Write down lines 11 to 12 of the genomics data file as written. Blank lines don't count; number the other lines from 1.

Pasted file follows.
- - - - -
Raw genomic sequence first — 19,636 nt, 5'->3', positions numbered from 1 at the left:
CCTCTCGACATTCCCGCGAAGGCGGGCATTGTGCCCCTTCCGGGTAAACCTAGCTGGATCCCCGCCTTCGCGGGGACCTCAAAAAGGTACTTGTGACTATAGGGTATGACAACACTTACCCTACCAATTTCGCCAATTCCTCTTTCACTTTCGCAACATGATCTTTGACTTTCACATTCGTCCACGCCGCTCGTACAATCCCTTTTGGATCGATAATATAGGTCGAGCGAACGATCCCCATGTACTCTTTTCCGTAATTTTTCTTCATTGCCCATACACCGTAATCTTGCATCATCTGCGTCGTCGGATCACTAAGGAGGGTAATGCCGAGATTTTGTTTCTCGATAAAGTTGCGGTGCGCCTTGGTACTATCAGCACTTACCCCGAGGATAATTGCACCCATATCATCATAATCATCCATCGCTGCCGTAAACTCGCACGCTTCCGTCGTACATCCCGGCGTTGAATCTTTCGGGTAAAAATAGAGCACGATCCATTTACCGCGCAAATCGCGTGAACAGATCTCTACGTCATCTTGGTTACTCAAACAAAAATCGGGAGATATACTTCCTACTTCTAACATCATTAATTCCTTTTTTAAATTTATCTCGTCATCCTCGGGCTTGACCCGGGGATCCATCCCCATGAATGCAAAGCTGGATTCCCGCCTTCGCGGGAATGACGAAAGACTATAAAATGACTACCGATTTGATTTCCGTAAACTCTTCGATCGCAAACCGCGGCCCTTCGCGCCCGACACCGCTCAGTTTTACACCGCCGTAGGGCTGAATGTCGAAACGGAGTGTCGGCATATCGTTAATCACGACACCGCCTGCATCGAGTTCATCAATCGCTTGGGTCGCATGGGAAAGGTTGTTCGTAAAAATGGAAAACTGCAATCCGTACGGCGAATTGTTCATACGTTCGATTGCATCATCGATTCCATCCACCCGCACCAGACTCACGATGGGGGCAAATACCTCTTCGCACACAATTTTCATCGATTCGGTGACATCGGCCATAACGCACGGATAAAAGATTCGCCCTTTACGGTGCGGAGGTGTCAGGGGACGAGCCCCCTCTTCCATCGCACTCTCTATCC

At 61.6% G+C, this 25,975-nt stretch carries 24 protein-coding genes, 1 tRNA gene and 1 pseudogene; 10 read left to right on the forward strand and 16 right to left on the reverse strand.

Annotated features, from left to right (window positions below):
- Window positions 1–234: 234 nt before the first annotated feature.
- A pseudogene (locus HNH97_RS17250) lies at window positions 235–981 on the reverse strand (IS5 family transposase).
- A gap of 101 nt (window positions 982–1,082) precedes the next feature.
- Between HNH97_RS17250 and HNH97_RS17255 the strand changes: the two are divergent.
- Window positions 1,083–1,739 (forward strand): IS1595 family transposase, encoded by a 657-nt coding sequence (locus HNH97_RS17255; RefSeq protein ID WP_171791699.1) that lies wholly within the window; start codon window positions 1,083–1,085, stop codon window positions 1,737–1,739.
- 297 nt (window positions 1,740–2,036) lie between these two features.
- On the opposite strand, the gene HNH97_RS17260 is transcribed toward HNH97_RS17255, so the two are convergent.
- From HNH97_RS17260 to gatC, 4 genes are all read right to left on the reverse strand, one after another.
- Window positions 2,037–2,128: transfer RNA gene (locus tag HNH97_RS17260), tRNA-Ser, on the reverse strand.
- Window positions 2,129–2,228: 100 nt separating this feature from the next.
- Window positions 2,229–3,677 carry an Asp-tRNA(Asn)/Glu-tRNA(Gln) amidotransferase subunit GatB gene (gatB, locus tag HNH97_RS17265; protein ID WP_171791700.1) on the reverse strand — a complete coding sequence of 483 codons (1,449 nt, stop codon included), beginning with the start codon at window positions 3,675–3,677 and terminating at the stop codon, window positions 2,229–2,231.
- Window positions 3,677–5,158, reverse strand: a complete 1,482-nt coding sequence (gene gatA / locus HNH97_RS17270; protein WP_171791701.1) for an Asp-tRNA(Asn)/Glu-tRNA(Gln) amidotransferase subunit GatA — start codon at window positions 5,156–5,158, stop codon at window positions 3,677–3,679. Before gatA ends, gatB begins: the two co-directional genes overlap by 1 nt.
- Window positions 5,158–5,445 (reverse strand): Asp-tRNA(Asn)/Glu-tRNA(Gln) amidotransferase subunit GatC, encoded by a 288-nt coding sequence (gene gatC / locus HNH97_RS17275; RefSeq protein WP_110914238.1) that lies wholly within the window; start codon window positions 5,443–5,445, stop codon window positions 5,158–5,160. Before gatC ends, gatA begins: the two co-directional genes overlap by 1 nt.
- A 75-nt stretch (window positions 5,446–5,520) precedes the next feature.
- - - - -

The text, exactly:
- On the opposite strand, the gene HNH97_RS17260 is transcribed toward HNH97_RS17255, so the two are convergent.
- From HNH97_RS17260 to gatC, 4 genes are all read right to left on the reverse strand, one after another.